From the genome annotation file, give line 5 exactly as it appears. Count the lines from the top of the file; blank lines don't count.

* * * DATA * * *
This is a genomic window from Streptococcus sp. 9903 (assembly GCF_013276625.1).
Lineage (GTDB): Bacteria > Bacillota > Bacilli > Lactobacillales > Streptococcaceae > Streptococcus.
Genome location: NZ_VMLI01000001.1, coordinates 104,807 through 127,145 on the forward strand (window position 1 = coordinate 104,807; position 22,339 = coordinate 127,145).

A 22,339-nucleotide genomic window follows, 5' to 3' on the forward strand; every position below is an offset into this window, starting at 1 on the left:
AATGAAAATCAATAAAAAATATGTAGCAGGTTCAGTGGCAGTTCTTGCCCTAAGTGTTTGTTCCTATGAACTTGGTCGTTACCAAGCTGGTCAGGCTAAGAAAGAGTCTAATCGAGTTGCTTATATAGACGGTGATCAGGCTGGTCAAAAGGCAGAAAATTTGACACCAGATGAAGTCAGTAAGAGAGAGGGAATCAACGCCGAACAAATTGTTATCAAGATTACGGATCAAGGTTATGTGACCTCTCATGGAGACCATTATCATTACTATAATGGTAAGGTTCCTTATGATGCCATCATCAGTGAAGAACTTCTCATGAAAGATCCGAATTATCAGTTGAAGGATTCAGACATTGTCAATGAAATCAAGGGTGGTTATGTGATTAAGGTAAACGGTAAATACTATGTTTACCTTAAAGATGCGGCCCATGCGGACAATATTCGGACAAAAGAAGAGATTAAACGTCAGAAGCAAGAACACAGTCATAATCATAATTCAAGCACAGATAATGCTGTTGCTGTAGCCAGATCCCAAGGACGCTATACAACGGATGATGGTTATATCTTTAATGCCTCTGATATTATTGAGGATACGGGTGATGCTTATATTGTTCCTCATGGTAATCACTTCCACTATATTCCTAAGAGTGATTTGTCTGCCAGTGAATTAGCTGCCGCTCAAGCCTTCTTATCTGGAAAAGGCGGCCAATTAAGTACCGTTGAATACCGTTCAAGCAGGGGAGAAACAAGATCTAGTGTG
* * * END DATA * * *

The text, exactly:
AATGAAAATCAATAAAAAATATGTAGCAGGTTCAGTGGCAGTTCTTGCCCTAAGTGTTTGTTCCTATGAACTTGGTCGTTACCAAGCTGGTCAGGCTAAGAAAGAGTCTAATCGAGTTGCTTATATAGACGGTGATCAGGCTGGTCAAAAGGCAGAAAATTTGACACCAGATGAAGTCAGTAAGAGAGAGGGAATCAACGCCGAACAAATTGTTATCAAGATTACGGATCAAGGTTATGTGACCTCTCATGGAGACCATTATCATTACTATAATGGTAAGGTTCCTTATGATGCCATCATCAGTGAAGAACTTCTCATGAAAGATCCGAATTATCAGTTGAAGGATTCAGACATTGTCAATGAAATCAAGGGTGGTTATGTGATTAAGGTAAACGGTAAATACTATGTTTACCTTAAAGATGCGGCCCATGCGGACAATATTCGGACAAAAGAAGAGATTAAACGTCAGAAGCAAGAACACAGTCATAATCATAATTCAAGCACAGATAATGCTGTTGCTGTAGCCAGATCCCAAGGACGCTATACAACGGATGATGGTTATATCTTTAATGCCTCTGATATTATTGAGGATACGGGTGATGCTTATATTGTTCCTCATGGTAATCACTTCCACTATATTCCTAAGAGTGATTTGTCTGCCAGTGAATTAGCTGCCGCTCAAGCCTTCTTATCTGGAAAAGGCGGCCAATTAAGTACCGTTGAATACCGTTCAAGCAGGGGAGAAACAAGATCTAGTGTG